Feedback
Email Address Invalid. Please enter an email address in the format: [email protected]
How a Synchronized Swimming Figure Meet Runs

Your first few figure competitions can seem daunting. You’ll naturally be feeling nervous about competing, which is normal. But, you also have to worry about which panel to be at and make sure you don’t miss your turn.

This guide will shed light on the mystery of figure competitions. Hopefully it allow you to focus more of your mental energy on your figures, and less on running around trying to find out which one you’re supposed to do next.

What to Wear

During figure competition, everyone is expected to wear a black suit and a white cap — nothing that could identify you with a certain team. The point is to make everyone seem anonymous so the judges don’t form any opinions based on which club you might be from.

As for the goggles and nose clip, neutral colors are best. Pick a nose clip that’s close to your skin color, and go with gray, black, or clear goggles. If the meet is outdoors, consider mirrored goggles.

Order of Draw

Every competitor will be assigned a number that is chosen at random by a computer. The list of those numbers is called the “order of draw.”

The meet manager or assistant manager will post the order of draw at various locations around the pool deck before competition begins. If you think you might have trouble remembering your number, write it in the palm of your hand with a marker.

Mental Edge

A fun way to get familiar with the way a figure competition runs is to have a mock meet at practice. Give everyone a number and rotate through the panels of each figure in order. Your coaches or teammates can even pretend to be the caller or judges.

Figure Panels

Four judging panels will be set up around the pool. You’ll recognize a panel as a row of chairs on the edge of the pool deck for the judges. Behind that row will usually be a table with a few more chairs behind it for the scorers. The panels are numbered one through four. One of each of the four figures will be performed in front of each panel.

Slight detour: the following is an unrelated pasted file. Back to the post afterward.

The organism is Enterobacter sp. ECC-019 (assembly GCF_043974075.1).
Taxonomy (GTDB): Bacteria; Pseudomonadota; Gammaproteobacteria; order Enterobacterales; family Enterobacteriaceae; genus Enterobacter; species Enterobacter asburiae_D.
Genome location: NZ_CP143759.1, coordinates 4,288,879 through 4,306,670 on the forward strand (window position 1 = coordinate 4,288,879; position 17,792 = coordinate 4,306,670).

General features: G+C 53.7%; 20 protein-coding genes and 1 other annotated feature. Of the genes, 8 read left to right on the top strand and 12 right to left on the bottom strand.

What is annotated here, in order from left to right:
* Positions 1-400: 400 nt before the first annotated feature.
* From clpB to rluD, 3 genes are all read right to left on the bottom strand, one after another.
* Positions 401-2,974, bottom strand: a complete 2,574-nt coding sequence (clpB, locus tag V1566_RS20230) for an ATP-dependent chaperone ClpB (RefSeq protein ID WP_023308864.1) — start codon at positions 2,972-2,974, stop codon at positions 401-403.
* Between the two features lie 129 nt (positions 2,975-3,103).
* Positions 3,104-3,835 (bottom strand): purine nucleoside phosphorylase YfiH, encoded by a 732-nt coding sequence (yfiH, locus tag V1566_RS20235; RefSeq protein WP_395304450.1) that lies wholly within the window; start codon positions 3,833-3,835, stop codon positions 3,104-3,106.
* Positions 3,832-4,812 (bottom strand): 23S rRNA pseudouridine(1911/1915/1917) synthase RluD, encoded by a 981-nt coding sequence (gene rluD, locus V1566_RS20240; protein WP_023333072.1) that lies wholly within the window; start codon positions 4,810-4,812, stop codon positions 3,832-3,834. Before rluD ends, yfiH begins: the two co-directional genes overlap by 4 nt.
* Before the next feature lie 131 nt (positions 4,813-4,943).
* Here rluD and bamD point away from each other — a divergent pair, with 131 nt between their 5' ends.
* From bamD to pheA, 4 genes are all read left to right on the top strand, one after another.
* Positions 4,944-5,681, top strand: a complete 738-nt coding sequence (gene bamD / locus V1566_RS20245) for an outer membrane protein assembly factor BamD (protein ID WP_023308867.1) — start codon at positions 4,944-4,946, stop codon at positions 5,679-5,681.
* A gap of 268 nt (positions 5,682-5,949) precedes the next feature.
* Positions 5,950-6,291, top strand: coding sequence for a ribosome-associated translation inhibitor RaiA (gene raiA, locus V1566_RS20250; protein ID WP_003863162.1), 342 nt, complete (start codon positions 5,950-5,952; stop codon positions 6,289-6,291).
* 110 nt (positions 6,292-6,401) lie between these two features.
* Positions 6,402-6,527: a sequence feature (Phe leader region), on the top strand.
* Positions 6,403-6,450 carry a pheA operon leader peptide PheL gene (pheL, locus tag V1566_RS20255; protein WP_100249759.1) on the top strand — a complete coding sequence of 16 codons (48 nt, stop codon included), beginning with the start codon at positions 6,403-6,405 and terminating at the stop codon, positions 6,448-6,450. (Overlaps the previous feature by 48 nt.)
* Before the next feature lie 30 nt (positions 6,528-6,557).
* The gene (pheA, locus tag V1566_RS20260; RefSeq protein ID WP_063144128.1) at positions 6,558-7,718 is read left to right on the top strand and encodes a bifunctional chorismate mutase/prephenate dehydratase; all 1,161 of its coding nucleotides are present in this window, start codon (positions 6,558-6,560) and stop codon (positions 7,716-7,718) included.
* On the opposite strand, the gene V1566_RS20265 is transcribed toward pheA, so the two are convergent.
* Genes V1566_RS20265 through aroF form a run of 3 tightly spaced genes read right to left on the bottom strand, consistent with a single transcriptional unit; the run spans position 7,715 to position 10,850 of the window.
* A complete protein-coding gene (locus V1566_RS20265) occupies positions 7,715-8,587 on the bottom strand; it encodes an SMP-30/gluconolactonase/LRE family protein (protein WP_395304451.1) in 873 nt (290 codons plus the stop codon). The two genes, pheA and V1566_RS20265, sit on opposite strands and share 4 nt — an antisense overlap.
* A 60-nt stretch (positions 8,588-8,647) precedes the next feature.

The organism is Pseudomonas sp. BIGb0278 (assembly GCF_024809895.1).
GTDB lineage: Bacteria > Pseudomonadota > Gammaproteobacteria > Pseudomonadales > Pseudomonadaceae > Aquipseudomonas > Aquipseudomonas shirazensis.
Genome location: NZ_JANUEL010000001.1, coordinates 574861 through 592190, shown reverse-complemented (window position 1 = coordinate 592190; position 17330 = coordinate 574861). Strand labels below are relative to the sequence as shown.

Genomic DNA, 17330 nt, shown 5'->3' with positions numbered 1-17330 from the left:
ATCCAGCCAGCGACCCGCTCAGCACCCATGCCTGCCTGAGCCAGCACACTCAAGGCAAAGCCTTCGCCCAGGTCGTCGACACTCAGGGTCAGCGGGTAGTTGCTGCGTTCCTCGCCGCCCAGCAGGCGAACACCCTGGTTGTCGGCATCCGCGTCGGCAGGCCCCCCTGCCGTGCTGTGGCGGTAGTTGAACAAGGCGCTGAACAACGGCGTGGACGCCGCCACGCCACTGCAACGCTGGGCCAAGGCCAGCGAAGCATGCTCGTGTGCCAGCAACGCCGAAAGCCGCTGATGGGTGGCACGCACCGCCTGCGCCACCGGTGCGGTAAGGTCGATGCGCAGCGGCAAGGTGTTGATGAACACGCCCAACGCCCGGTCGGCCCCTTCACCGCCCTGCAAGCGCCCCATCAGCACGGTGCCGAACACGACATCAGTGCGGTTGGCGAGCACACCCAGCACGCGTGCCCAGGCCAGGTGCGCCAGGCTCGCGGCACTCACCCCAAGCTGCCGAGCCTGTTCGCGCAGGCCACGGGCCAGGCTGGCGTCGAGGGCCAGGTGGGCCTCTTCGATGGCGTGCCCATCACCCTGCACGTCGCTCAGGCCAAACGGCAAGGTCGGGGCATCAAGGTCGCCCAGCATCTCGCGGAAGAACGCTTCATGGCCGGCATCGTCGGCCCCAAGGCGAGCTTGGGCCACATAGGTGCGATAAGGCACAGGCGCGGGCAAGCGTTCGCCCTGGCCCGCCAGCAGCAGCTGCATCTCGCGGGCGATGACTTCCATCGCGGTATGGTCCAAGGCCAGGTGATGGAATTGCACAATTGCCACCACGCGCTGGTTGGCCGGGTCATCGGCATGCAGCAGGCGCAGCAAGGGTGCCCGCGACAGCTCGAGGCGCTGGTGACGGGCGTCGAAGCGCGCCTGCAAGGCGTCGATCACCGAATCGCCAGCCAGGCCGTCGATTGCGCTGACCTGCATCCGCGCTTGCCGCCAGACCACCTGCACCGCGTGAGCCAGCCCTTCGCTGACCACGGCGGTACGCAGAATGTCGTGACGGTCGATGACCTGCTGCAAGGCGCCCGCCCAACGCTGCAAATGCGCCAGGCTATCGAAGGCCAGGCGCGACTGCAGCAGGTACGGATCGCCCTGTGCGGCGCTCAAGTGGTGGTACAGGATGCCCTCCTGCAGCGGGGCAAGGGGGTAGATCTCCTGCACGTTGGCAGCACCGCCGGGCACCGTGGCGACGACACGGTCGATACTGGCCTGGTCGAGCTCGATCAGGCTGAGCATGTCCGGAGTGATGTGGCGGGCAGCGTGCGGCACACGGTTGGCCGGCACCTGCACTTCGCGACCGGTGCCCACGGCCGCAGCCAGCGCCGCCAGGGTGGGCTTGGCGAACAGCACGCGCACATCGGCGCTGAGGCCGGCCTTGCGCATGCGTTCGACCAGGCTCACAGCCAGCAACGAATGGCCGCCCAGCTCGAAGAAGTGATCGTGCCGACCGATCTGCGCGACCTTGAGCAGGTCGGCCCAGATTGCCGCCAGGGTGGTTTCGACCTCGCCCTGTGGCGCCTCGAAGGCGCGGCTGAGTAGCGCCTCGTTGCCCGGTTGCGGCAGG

The list of competitors will also be divided into four groups. The first person in each group will start at a different panel. Even if you aren’t number one, know that you might still go first at your panel!

After finishing a figure, go to the next one in numerical order. For example, if you just finished a figure at panel two, go to panel three next. If you just finished at panel four, go to panel one.

When Your Number Is Up

Slip into the pool when there are still three or four swimmers ahead of you that still haven’t gone yet. Jumping in and making a big splash is considered rude, so be discreet!

Wait on the wall quietly for your turn. After the swimmer in front of you has finished and is on their way to the side, you may eggbeater out. The caller will ask you to verify your order number by saying something like, “Swimmer number 43?” If this is correct, nod.

Next, the caller will announce to you the name of the figure (even thought you probably already know which one you’re about to do). You may then start to layout.

Wait until you hear the center judge say, “Go,” before you begin. After you finish, sit up or come up gracefully. Breaststroke or eggbeater to the wall on the opposite side of the panel from where you lined up.

Hot Tip: Competition Speed

Some figures take longer than others to complete. You might wait 20 or 30 minutes between some panels, and you may have to rush between others.

If you miss your turn, they will shout out your number. Everyone will watch as you run across the deck and try to calm down before you start your figure. Totally missing it means you get a zero!

Figure It Out

Eventually, you will get the hang of how figure competitions are organized. Until then, don’t be afraid to ask your coach (or experienced teammates) for help when you are feeling lost or confused. Soon you’ll be the one helping the newcomers find their way around the panels!

In this guide, you will learn how synchronized swimming figure competitions are run. Knowing beforehand can leave you with less stress at the meet.
No Comments Yet
How to Do the Front Pike Somersault in Synchronized Swimming
The front pike somersault is a great figure for increasing...
How to Do the Ballet Leg in Synchronized Swimming
Check out this guide and learn how to do synchronized...
Synchronized Swimming Lessons : Back Layout Sculls for Synchronized Swimming
Synchronized Swimming Lessons : Back Layout Sculls for Synchronized Swimming
Learn the back layout scull technique for synchronized...
Synchronized Swimming Figures at Junior Worlds 2001
Synchronized Swimming Figures at Junior Worlds 2001
Synchronized Swimming Figures: 1. Kip Split Closing 180°...
close X